BTW this one didn't show up in the "wordpress reader". I know I've said it before but I don't get notification of replies, so please don't think I being rude if I don't get back. Is you site a wordpress blog or a Blogger? I have the same trouble with Caftan Woman site which I'd like to follow but can't!

    Anyhoo. Nice one Jay and Maddy for hosting.

    1. Michael Shears aka Mikey Wolfman but I'm sure you worked that out from my comment.

    2. You had a lucky escape, this could have been even longer! But I had to finish it before the blogathon ended.

      The main site is on Blogger, but just to confuse everyone, I also have a WordPress blog where I post snippets and links to this site. I was reading all the blogathon entries this week so just haven't got round to adding The Bridge on the River Kwai post to the Wordpress site, which is why it's not showing in the reader yet.

      You can follow a Blogger site in the Wordpress reader by copying the web address and pasting it into the followed sites in your Wordpress account. To get notifications of replies to comments you have to check the box that says "Notify Me" and it should email you any follow up comments. I'm always forgetting to do this!

  6. "could have been even longer!" Oh my days you would be giving War and Peace a run for it's money.

    Of I now see why it was freaking me out. Now sorted on the blogger follows. Now I just need Blogger to sort their comment section out now! There's like 15 stages to go through before you can comment and then sometimes it randomly decides to delete the comment. LOL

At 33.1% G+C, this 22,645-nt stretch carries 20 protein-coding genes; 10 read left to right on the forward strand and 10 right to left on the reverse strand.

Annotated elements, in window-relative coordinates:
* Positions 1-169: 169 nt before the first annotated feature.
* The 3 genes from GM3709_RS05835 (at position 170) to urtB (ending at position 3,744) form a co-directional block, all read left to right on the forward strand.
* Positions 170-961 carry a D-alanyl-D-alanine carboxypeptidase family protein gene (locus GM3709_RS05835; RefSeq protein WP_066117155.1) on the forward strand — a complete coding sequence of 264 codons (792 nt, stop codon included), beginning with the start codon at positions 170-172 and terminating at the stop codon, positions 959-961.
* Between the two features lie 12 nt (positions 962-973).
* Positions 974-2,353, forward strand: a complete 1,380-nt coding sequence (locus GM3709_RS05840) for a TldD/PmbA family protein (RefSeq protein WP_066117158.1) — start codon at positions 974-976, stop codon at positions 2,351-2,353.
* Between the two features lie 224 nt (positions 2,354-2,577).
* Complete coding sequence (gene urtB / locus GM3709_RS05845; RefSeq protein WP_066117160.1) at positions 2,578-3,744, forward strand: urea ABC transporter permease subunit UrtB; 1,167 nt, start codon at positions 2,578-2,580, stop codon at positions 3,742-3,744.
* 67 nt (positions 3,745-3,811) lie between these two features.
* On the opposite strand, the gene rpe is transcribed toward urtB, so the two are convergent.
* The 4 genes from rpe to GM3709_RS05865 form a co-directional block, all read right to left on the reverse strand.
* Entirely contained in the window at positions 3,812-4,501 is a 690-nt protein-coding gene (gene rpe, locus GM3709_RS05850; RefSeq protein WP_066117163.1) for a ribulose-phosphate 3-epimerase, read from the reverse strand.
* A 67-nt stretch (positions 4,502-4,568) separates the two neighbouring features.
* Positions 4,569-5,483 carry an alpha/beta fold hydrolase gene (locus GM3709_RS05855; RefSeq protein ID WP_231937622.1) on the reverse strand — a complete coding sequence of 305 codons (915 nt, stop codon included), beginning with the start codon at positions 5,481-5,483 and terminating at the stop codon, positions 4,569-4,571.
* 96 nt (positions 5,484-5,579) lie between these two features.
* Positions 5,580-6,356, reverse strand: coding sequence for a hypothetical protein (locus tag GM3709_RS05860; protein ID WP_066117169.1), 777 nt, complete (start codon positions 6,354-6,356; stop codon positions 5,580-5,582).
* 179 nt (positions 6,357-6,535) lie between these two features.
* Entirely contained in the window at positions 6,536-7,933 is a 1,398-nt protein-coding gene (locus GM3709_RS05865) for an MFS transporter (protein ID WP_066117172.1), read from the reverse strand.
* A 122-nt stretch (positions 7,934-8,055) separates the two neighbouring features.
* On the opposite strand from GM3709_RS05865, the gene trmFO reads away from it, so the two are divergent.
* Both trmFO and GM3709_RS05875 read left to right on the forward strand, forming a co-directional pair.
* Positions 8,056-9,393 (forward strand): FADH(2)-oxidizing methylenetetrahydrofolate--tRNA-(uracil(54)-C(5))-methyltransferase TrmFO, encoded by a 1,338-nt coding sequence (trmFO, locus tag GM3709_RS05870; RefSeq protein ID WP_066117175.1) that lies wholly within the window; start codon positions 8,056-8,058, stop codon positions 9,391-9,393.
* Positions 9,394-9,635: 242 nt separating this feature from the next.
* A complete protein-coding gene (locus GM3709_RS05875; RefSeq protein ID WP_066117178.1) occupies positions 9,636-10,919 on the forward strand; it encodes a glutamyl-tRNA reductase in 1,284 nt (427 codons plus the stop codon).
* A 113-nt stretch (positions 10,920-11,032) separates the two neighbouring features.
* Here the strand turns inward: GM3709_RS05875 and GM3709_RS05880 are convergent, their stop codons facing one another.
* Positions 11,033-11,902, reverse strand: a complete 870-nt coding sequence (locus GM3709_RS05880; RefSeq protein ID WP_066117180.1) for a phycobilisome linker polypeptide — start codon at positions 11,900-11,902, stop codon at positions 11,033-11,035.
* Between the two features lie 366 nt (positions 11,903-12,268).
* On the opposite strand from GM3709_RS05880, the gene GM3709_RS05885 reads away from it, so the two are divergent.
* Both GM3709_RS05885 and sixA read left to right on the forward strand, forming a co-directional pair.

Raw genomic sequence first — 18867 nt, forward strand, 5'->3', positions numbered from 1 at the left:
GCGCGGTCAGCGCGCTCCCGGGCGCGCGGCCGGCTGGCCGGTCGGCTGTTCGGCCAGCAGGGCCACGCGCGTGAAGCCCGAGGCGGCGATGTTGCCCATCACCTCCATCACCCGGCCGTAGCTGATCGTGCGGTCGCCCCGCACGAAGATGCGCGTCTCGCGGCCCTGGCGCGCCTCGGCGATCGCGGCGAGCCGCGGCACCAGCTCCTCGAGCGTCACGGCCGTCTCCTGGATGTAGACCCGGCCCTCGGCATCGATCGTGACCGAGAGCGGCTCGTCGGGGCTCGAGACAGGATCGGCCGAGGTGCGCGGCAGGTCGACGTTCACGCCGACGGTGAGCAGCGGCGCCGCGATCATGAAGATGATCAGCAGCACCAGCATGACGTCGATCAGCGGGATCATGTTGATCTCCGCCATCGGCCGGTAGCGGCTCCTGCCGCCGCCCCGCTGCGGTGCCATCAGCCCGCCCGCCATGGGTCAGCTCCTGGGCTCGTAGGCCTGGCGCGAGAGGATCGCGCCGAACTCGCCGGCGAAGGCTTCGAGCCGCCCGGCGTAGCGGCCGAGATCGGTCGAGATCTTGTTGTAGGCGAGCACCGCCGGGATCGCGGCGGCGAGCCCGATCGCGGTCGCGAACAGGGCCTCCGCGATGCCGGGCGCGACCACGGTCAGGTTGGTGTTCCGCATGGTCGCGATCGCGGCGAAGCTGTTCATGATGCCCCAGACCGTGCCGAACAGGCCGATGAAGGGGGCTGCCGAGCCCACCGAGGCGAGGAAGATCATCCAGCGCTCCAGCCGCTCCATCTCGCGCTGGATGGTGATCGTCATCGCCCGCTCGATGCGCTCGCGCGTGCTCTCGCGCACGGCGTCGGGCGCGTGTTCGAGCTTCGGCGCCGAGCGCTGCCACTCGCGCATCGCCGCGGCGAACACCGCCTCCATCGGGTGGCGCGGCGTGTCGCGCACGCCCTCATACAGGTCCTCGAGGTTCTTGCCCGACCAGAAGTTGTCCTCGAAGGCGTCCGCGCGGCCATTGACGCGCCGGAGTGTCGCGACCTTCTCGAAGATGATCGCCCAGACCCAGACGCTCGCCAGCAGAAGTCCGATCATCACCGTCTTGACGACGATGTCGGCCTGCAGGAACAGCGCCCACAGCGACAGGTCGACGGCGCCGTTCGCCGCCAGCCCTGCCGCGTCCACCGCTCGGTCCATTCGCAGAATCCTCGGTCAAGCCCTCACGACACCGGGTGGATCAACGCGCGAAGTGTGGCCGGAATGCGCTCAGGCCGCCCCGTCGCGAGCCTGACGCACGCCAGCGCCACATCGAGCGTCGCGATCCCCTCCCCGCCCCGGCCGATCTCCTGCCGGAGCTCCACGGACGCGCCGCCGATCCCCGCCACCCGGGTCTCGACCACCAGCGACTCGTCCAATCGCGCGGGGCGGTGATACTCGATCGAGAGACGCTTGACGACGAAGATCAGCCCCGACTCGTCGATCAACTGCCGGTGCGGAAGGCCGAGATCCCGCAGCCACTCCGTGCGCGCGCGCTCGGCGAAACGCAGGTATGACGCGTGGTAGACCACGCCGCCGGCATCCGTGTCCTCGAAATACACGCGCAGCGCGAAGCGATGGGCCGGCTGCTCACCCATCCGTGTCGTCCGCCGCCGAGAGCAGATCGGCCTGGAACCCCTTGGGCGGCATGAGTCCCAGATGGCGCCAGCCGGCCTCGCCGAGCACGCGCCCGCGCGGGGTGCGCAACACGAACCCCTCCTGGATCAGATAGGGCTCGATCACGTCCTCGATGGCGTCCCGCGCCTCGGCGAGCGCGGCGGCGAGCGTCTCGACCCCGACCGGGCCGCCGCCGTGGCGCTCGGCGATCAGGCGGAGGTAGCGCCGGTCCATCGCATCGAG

Awesome collection of WW2 post sir. My hat is a doff to you.

  7. This was such a great and informative review. I learned a lot through it - for instance, I didn't know Spiegel also produced The African Queen! In the end, you did perfect justice to this epic.
    Thanks for co-hosting this fun event!

    1. Thanks Le. I'm glad you found it interesting. And thanks for taking part in the blogathon.

  8. Epic review of a real epic, mate! Great job! I really enjoyed reading this. No matter how many times I watch this film it still packs quite a punch. Great performances and interesting characters. One of David Lean's best for sure. You're right about the contrivances, but also about how the film makes you more easily look past them than you might if this were a different film.

    1. Thanks. I'm glad you liked it. The film is very good at making us overlook the contrivances. I do feel the whole thing with the detonator is pushing it too far though!

  9. Epic review Jay! I learned a lot about the film. I have seen it only once a long time ago and don't remember liking it as much as other Lean's films, but your review definitely makes me want to watch it again.

    1. Hello Virginie. The Bridge on the River Kwai is a very good film and I think any David Lean film is worth at least a couple of viewings. I hope you get to see it again, I'm sure you'd get more out of it a second time.

  10. Fantastic review. Love this film.